Culture, Race, and Gender in Sports Essay

696 Words 3 Pages
Culture, Race, and Gender in Sports

When a person of a specific gender enters a non-traditional sport for their gender/sex, many social and moral issues will arise challenging that person involved in that particular sport. The intentions of the individual will be questioned as well as their personal interest in the sport. Before any of these questions are asked, there must be a redefinition of gender roles, femininity, and masculinity. In order for a person to enter a non-traditional sport for their gender/sex without being criticize about gender morality, society must set flexible definitions for femininity and masculinity.

Society must begin to accept the variety of sports both men and women can compete in regardless of the
…show more content…
Through the movies viewed in this course this semester, we saw women who were able to play against men and still keep their femininity. Nothing is lost when playing sports not traditionally meant for a particular race or gender. Society must become more understanding when it comes to the sports different types of people play and hinder from stereotyping anyone when they participate and perform well in that sport.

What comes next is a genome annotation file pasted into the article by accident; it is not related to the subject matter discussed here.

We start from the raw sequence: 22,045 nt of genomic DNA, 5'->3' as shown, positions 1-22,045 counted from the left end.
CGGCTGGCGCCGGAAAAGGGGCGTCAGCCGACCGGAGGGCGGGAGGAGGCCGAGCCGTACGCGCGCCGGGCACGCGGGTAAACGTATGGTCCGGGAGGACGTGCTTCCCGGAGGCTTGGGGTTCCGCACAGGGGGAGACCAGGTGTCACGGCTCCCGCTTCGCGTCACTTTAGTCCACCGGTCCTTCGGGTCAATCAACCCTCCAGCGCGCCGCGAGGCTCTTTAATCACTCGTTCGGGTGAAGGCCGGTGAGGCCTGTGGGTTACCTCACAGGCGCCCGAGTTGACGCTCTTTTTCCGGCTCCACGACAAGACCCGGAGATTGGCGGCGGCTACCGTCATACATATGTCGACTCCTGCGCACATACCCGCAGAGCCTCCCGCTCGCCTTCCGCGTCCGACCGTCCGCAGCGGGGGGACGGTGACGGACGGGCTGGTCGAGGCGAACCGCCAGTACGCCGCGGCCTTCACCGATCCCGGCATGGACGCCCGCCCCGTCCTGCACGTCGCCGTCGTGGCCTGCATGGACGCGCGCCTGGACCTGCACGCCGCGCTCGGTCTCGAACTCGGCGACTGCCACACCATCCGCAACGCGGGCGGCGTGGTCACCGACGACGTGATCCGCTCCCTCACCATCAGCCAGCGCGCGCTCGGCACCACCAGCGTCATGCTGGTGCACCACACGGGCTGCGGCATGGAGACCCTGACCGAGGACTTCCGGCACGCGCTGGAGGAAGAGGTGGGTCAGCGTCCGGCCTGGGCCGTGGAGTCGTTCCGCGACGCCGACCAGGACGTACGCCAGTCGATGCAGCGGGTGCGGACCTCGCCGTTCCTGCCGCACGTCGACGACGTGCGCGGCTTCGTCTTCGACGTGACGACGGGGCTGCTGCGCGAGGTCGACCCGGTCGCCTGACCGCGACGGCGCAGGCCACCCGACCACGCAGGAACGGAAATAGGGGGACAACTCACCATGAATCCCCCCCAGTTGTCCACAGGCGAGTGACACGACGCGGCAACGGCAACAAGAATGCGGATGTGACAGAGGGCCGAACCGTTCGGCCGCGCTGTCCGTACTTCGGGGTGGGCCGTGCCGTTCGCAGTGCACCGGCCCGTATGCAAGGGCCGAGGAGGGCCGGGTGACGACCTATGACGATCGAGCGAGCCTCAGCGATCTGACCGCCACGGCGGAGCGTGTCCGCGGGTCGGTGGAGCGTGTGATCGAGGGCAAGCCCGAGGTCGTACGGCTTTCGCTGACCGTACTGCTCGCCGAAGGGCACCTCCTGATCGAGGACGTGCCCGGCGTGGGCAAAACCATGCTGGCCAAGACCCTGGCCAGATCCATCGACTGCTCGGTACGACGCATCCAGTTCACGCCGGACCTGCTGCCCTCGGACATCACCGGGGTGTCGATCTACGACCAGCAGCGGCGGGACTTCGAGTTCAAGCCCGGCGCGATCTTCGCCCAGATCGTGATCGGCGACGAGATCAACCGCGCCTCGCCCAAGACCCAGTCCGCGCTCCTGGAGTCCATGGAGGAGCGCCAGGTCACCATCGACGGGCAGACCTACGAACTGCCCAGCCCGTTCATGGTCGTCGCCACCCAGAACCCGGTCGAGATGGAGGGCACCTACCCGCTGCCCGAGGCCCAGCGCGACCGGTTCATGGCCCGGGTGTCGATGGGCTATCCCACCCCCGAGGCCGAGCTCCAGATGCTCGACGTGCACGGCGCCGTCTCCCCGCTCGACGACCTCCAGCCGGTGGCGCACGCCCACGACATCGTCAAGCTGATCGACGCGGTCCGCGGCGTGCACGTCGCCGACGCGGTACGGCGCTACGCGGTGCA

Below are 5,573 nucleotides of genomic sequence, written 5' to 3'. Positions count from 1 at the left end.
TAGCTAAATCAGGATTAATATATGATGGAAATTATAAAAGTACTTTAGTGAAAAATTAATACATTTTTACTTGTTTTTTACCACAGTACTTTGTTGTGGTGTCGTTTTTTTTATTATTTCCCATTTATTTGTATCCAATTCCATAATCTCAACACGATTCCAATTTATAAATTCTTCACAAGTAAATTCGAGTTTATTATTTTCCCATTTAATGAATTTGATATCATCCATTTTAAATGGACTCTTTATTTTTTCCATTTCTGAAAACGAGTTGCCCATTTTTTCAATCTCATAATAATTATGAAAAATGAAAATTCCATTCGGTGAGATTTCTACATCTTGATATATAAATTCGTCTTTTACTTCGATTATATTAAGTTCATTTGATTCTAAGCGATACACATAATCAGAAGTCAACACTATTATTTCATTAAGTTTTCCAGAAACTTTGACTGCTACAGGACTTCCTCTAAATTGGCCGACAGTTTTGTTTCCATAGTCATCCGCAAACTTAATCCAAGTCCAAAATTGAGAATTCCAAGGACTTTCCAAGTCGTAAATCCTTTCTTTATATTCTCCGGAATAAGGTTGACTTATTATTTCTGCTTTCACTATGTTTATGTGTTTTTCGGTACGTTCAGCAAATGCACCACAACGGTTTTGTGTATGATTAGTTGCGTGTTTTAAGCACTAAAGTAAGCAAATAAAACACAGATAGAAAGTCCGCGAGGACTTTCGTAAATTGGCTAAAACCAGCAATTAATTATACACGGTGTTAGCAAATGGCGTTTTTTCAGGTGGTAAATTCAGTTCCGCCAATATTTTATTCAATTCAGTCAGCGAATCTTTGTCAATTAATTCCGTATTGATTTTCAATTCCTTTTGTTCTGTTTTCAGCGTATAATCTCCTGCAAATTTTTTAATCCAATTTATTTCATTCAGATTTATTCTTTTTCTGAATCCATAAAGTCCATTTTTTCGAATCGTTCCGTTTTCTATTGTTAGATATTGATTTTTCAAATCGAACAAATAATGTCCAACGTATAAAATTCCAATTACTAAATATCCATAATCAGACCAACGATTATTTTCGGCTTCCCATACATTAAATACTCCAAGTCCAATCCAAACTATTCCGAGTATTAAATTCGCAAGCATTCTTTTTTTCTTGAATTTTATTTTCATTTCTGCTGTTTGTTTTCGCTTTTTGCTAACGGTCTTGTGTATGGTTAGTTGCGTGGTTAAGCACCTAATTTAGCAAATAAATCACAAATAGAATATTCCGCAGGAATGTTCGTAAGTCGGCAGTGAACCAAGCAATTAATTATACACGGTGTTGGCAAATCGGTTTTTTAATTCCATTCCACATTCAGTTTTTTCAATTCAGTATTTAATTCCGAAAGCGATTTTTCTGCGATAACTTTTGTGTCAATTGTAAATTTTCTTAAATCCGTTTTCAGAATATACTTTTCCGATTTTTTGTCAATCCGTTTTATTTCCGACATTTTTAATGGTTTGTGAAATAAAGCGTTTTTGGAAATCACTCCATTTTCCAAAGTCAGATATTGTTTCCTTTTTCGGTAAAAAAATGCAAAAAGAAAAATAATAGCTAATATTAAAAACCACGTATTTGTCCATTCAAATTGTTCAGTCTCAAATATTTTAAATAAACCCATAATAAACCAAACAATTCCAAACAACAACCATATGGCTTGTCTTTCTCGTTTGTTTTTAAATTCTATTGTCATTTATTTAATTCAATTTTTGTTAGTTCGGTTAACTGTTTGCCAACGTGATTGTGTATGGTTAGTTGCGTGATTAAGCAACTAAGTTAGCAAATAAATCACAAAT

When women decide to participate in sports traditionally for men such as bodybuilding, they risk the chance of being socially stereotyped as lesbians, or simply viewed as "less feminine" then say women figure skaters. For example, Venus Williams is seen as criticized for being very masculine in build and judged on that by her performance. The media has commented on how well she plays, and has compared her to men in her sport. She receives fewer endorsements than many other tennis players do because of her looks (but mainly due to her race).

Men place themselves in the same situation when they chose to perform/participate in traditional female sports like field hockey, socially stereotyped as gay or less masculine than hockey players.

There has been a change in the way certain gender sports were viewed when women/men attempted to challenge the boundaries. Gymnastics for example began as an all-male sport. It was believed that women did not have the build nor strength to compete in this sport. In 1928 were women allowed to compete in the Olympics in
Open Document